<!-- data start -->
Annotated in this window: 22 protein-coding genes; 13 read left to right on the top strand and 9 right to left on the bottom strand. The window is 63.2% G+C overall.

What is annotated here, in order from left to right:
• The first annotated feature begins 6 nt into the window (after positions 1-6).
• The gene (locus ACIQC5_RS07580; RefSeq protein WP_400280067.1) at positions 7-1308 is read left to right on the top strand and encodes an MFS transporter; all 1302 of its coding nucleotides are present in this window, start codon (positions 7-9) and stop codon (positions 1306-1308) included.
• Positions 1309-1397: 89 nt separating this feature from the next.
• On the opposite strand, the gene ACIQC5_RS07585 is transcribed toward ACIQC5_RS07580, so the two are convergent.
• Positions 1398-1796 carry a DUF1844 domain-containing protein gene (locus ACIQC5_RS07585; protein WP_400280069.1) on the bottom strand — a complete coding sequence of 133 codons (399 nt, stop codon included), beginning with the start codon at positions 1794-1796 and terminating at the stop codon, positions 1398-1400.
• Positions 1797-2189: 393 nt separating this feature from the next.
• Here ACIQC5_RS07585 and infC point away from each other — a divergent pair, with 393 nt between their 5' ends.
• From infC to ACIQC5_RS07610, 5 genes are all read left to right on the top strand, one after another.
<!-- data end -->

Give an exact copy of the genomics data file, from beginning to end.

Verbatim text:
Annotated in this window: 22 protein-coding genes; 13 read left to right on the top strand and 9 right to left on the bottom strand. The window is 63.2% G+C overall.

What is annotated here, in order from left to right:
• The first annotated feature begins 6 nt into the window (after positions 1-6).
• The gene (locus ACIQC5_RS07580; RefSeq protein WP_400280067.1) at positions 7-1308 is read left to right on the top strand and encodes an MFS transporter; all 1302 of its coding nucleotides are present in this window, start codon (positions 7-9) and stop codon (positions 1306-1308) included.
• Positions 1309-1397: 89 nt separating this feature from the next.
• On the opposite strand, the gene ACIQC5_RS07585 is transcribed toward ACIQC5_RS07580, so the two are convergent.
• Positions 1398-1796 carry a DUF1844 domain-containing protein gene (locus ACIQC5_RS07585; protein WP_400280069.1) on the bottom strand — a complete coding sequence of 133 codons (399 nt, stop codon included), beginning with the start codon at positions 1794-1796 and terminating at the stop codon, positions 1398-1400.
• Positions 1797-2189: 393 nt separating this feature from the next.
• Here ACIQC5_RS07585 and infC point away from each other — a divergent pair, with 393 nt between their 5' ends.
• From infC to ACIQC5_RS07610, 5 genes are all read left to right on the top strand, one after another.